This spec aims to create a "firstboot" tutorial for new Ubuntu users.
NOTE: Overlaps somewhat with UbuntuWelcomeCentre
Ubuntu is starting to become a worthy replacement from well-established Operating Systems. Inevitably, we are going to attract Linux newbies, as well as complete computer technophobe. After installing Ubuntu, and on first boot, it would be useful to launch a quick tutorial on how to do common tasks such as browsing the internet, speaking to friends, installing a new program, etc. etc.
- Alice has never used a computer before, she wants to read this Internet thingy that her kids are talking about but isn't sure where to start.
- Bob is currently using Windows, but he is continuously getting frustrated with the amount of viruses and popups he is getting.
- Charlie is a typical gamer, and a Linux newbie. His friend gave him a Ubuntu CD, and naturally he is curious.
- Shelley is an experienced linux user, but new to Ubuntu. She flicks through the tutorial, and notices mention of a new command, sudo. She learns about it and as a result doesn't clog the forums with yet another stupid why aren't I root question.
- David has used Breezy, Dapper and Edgy. He does not need the tutorial, so it provides him with a way to exit it without extensively interrupting his experience (No 'Please take a tour of Windows XP' nag screen)
- The package (or packages) will need some way of being initialised on first boot.
- It may be useful to add a link into ubuntu-docs, so the tutorial can be invoked again at a later stage.
The primary source of specifications is currently at http://www.ubuntuforums.org/showthread.php?p=1676638
Thankyou for installing Ubuntu 7.04 : The Feisty Fawn
If you're new to Ubuntu Linux, please take a few moments to go through this tutorial to familiarise yourself with your new operating system. Even those with experience in other Linux distributions might discover something new!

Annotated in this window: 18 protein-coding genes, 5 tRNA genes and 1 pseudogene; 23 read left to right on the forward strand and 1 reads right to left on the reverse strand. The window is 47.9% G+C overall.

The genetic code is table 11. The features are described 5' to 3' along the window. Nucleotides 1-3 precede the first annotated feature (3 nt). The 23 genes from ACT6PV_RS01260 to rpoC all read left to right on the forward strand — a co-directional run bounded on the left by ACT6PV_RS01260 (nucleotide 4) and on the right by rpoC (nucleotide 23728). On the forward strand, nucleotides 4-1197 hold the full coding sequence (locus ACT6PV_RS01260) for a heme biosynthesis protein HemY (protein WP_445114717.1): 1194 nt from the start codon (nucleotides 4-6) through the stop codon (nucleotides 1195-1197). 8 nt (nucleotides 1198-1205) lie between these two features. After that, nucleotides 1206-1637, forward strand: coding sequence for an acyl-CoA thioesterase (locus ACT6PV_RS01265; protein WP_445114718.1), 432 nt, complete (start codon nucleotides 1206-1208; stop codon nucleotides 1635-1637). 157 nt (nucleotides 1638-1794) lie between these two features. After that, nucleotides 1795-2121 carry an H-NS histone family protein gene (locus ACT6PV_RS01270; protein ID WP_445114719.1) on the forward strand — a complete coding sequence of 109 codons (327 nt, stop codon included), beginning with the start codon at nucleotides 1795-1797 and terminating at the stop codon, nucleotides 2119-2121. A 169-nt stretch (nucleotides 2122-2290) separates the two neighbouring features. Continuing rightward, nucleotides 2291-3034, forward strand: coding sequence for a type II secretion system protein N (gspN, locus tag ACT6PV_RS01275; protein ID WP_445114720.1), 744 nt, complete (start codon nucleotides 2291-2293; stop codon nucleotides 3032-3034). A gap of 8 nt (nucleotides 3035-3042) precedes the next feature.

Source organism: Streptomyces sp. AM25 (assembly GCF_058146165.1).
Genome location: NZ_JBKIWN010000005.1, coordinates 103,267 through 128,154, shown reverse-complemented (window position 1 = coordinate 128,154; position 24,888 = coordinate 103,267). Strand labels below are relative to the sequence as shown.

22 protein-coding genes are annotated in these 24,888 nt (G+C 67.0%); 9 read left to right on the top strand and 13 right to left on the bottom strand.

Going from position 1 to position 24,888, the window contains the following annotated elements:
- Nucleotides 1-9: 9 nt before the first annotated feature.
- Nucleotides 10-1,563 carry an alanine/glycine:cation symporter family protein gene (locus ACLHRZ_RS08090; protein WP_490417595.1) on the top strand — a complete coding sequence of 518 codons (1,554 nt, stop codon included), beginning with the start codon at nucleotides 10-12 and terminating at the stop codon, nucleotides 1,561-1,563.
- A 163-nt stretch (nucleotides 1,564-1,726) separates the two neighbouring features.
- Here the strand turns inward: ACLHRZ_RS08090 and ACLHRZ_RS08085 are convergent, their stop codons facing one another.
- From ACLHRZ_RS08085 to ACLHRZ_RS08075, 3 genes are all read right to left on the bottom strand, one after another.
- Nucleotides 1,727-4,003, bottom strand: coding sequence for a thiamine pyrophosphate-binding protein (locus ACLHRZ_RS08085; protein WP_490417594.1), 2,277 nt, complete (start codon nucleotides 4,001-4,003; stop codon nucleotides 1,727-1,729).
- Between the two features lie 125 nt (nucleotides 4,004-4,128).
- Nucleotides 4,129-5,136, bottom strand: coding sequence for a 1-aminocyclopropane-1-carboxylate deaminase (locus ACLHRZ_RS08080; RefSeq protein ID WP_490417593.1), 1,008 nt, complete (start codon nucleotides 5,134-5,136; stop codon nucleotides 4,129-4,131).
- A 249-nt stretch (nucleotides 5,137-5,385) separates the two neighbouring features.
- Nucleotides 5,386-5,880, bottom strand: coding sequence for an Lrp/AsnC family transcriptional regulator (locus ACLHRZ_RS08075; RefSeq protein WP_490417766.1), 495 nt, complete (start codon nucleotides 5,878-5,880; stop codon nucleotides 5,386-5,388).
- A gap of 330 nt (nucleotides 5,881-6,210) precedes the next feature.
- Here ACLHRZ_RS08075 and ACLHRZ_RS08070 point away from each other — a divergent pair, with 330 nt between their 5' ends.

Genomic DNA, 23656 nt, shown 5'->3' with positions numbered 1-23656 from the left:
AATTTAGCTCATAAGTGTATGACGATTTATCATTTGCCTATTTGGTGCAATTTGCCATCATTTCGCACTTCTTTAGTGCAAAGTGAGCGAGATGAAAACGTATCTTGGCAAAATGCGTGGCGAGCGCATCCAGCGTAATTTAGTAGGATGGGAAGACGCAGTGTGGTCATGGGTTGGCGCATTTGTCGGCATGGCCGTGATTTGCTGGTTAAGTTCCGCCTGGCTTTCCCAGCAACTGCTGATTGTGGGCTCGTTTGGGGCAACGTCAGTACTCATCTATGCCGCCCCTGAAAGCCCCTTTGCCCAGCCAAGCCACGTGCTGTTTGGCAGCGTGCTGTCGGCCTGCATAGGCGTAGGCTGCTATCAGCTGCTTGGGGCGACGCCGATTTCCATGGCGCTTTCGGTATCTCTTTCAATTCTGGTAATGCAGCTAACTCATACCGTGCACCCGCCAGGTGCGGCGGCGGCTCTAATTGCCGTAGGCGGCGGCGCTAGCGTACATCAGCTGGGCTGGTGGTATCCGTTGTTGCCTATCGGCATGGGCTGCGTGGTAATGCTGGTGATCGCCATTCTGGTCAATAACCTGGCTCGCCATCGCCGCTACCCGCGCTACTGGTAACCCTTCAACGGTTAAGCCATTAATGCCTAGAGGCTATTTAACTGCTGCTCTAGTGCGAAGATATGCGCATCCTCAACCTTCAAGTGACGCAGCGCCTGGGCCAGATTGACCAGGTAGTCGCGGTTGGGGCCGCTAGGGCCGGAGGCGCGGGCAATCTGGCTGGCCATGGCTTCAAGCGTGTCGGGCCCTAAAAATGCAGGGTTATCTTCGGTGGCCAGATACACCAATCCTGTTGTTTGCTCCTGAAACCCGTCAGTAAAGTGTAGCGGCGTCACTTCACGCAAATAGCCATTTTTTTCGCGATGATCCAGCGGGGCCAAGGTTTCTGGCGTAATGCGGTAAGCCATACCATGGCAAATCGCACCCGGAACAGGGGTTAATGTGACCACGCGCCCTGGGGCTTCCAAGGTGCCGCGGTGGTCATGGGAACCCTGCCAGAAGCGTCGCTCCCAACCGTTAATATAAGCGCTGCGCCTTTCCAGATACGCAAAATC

This tutorial will cover:
- The benefits of Ubuntu Linux
- How to get help with your Ubuntu
- How to find your way around and change the look of Ubuntu
- How to get using the internet
- How to install software
- A quick introduction to the Terminal
- A quick introduction to Linux Security
- A few websites where you can read further
The user can then click 'Ok!', 'No, thanks.', or 'Remind me later.' Remind me later will cause the tutorial to start next boot.
Page One: Benefits
- Virus Free:
Linux is not vulnerable to the hundreds of thousands of viruses which affect other systems. You no longer need to worry about anti-virus software, and you can browse the internet with confidence. Only a handful of linux viruses have ever been discovered, and none are currently circulating.
- Free Software
Ubuntu Linux is free software. This means you are not just allowed, you are encouraged to share Ubuntu with your friends and family. You will be provided with security updates for free for a minimum of 18 months after the release of each version, and you can access the thousands of other pieces of software available for use on Ubuntu - all for free!
- Open Source
If you're into programming, or wanting to learn, the code that goes in to Ubuntu is freely available for anyone interested, to view, change, and redistribute. If you're not into programming, don't worry - you never need to see it.
- Free Support
Ubuntu Linux has a large community of users willing to help you with any issues you have, in the spirit of Ubuntu, an African word meaning 'humanity to all'.
- Ubuntu Help
- Forums - preferably provide a link to register an account immediately. If the tutorial is done in HTML via firefox, then this should be easy.
Finding your way around
- How to shut down
- How to start a program (e.g. gedit)
- Where your home folder is, and what it's for
- What the Applications, Places, System menus are for.